‘Lime Cordial’ zinnias join a team effort in this monochromatic triumph by Kiana Underwood of Tulipina, based in San Francisco. Along with branches of walnut and young weeping willow, Chinese lantern, ‘Limelight’ hydrangea, Siam tulip, and orchids, the green-petaled zinnias create a multi-textured, verdant base. Then ranunculus and spray roses add a blush of pink. This floral design is one of many featured in Underwood’s book Color Me Floral: Stunning Monochromatic Arrangements for Every Season. Get step-by-step instructions for this arrangement.
Photo by Laurey W. Glenn
A wreath of chrysanthemums, garden roses, and zinnias adorns a rustic gate, welcoming guests to an outdoor party at Breeze Hill Farm near Birmingham. See more from this Autumn Affair.
Photo by Ashley Sawtelle
POLISHED AND PETITE
As summer transitions to early autumn, zinnias continue to shine in seasonal flower arrangements, such as this petite vase. “I love designing small sometimes. But I think the challenge lies in keeping small small, which means you have to be picky with your choice and placement of each stem so that it all stays in scale. The joy of a small design is that it can really highlight a petite blossom, like the many-petaled ‘Zinderella’ zinnia in this composition,” says floral designer Frances Harjeet. Along with ‘Zinderella’ zinnias, Frances’ design features ‘Color Spectacle’ dahlias, ‘Foxy Lady’ dahlias, ‘Caramel Antike’ garden roses, ranunculus, chrysanthemums, snapdragons, scented geranium leaves, privet branches, millet, and wild grasses.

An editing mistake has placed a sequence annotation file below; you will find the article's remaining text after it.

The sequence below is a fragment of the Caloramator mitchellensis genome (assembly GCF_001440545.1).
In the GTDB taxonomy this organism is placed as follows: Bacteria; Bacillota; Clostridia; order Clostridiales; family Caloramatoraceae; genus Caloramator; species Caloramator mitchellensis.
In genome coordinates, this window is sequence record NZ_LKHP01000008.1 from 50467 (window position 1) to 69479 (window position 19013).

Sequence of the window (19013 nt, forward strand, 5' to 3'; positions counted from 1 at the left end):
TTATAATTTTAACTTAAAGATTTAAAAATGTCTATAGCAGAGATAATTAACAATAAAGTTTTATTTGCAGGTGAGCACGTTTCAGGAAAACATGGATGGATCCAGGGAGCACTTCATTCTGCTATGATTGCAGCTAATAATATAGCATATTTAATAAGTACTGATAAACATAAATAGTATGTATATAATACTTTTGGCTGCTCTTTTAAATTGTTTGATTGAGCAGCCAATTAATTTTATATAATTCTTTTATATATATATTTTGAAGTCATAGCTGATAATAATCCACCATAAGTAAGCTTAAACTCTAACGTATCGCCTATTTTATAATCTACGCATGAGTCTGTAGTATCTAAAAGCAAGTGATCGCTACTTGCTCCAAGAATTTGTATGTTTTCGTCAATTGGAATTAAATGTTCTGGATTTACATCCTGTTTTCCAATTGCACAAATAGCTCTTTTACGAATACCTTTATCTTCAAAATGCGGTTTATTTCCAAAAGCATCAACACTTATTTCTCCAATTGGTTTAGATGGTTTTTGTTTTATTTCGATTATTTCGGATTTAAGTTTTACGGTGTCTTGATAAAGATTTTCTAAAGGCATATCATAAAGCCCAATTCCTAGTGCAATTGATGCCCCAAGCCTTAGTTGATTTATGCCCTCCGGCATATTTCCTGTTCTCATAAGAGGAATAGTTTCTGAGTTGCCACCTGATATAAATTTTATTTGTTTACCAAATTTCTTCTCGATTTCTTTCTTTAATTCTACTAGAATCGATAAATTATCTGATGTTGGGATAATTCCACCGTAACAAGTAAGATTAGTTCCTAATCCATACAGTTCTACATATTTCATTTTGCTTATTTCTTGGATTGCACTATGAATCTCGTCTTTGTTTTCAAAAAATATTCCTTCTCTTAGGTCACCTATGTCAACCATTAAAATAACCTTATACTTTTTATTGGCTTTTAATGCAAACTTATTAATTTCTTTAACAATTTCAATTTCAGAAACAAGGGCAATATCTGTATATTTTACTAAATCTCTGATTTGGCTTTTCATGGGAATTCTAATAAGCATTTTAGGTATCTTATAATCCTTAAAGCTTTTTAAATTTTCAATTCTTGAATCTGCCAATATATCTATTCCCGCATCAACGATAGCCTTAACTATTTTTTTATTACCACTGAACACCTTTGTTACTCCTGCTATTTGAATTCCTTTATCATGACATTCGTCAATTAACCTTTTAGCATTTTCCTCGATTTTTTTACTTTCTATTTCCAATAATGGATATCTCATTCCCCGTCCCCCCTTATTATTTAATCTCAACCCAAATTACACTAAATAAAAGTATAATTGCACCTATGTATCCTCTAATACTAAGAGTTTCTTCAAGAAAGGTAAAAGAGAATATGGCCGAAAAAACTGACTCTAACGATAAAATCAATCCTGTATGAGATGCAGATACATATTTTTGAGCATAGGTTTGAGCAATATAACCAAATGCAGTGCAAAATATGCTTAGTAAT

Photo by Erica George Dines
Here, zinnias mingle with ‘René Goscinny’ roses, mokara orchids, sedum, celosia, tansy, yarrow, hypericum berries, and bunny tails grass. Michal Evans, one of Atlanta’s premier floral and event designers, styled this piece to accentuate the luxe decor of interior designer Suzanne Kasler’s home. See more floral designs by Evans.
Photo by Donna Evans
If you’ve got a hydrangea bush and a zinnia patch, you have the makings for this easy flower arrangement. Garden and landscape expert P. Allen Smith shares his tips for growing zinnias at home. These beautiful but hardy annuals are one of the easiest for newbie gardeners to grow from seed. See Smith’s growing tips and favorite zinnia varieties.
Photo by David Hillegas
AN EXERCISE IN CONTRAST
Sybil Sylvester, floral designer and author of Fresh (Glitterati, 2017), designed this arrangement of white zinnias, marigolds, black-eyed Susans, and pyracantha. It adds a dash of contrast against a pine green wall at a party in the home of architect James Carter in Birmingham, Alabama.